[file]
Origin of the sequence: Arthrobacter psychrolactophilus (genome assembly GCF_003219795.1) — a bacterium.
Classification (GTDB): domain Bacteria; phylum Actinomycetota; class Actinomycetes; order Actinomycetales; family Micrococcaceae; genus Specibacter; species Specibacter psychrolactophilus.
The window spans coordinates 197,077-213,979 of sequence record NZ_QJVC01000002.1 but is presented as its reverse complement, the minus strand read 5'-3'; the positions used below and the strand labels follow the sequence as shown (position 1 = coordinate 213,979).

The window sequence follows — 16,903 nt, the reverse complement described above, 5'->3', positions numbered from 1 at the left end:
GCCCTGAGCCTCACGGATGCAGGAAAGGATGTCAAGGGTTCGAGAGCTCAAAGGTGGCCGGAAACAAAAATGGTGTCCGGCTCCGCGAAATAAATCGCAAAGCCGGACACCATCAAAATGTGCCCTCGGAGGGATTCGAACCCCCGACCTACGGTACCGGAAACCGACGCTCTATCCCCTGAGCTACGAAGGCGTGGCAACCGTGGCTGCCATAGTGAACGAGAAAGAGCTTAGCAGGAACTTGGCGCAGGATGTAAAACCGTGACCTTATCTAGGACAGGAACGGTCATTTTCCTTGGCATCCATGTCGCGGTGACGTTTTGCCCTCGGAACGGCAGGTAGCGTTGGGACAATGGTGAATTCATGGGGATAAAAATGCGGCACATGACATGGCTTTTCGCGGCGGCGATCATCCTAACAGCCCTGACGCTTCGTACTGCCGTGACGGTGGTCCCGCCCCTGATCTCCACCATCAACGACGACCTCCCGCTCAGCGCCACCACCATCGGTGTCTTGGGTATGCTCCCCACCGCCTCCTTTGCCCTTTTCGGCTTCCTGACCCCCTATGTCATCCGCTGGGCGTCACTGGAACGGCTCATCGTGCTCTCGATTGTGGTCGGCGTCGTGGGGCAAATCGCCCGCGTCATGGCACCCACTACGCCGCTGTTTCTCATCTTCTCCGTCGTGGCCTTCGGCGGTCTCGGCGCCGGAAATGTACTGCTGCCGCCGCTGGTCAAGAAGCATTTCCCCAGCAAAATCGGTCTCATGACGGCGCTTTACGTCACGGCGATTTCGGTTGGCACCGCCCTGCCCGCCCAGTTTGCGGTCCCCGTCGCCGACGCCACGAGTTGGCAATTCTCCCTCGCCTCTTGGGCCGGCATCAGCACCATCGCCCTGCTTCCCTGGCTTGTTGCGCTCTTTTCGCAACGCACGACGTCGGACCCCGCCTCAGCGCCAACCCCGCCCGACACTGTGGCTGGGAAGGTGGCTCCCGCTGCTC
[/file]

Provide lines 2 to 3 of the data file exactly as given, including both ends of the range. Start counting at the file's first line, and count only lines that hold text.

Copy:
Classification (GTDB): domain Bacteria; phylum Actinomycetota; class Actinomycetes; order Actinomycetales; family Micrococcaceae; genus Specibacter; species Specibacter psychrolactophilus.
The window spans coordinates 197,077-213,979 of sequence record NZ_QJVC01000002.1 but is presented as its reverse complement, the minus strand read 5'-3'; the positions used below and the strand labels follow the sequence as shown (position 1 = coordinate 213,979).